Modulation of anxiety and neuropeptide Y-Y1 receptors by antisense oligodeoxynucleotides

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Science  22 Jan 1993:
Vol. 259, Issue 5094, pp. 528-531
DOI: 10.1126/science.8380941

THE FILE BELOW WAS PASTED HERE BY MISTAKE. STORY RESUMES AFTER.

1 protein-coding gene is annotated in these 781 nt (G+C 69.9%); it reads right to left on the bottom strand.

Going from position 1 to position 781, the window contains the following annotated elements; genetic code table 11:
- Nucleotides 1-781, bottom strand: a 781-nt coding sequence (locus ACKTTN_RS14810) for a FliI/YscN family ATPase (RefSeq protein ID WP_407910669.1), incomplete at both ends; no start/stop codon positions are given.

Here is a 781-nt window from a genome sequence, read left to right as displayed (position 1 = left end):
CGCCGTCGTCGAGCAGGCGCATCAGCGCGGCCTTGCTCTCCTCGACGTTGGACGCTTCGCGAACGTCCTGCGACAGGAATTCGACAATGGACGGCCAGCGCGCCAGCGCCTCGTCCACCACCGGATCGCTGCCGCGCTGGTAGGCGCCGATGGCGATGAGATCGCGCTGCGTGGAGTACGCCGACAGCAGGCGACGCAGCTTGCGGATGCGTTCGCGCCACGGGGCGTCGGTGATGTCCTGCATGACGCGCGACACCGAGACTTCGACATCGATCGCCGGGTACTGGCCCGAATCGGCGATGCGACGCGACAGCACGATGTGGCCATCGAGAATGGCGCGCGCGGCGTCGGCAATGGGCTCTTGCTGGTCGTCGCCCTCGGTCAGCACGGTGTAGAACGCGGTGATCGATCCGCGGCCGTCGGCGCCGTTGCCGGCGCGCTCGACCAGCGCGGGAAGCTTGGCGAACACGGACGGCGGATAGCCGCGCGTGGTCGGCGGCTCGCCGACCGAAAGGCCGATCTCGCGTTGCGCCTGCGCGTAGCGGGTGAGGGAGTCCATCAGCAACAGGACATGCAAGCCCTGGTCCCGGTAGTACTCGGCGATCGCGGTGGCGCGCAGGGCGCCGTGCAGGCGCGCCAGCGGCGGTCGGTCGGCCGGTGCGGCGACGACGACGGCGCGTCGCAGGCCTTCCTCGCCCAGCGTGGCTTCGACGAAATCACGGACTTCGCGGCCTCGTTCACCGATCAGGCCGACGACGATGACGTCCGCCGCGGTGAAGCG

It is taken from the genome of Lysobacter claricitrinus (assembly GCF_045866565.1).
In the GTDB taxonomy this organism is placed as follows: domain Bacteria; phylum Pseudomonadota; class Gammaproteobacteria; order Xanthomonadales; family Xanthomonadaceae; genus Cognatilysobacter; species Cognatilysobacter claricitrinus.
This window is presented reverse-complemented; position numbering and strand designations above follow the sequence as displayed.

The function of neuropeptide Y, one of the most abundant peptide transmitters of the mammalian brain, remains unclear because of a lack of specific receptor antagonists. An antisense oligodeoxynucleotide corresponding to the NH2-terminus of the rat Y1 receptor was constructed and added to cultures of rat cortical neurons. This treatment resulted in a reduced density of Y1 (but not Y2) receptors and diminished the decrease in adenosine 3',5'-monophosphate (cAMP) usually seen after Y1 receptor activation. Repeated injection of the same oligodeoxynucleotide into the lateral cerebral ventricle of rats was followed by a similar reduction of cortical Y1 (but not Y2) receptors. Such antisense-treated animals displayed behavioral signs of anxiety. Thus, specific inhibition of neurotransmitter receptor expression can be accomplished in the living brain and demonstrates that altered central neuropeptide Y transmission produces an anxiety-like state.

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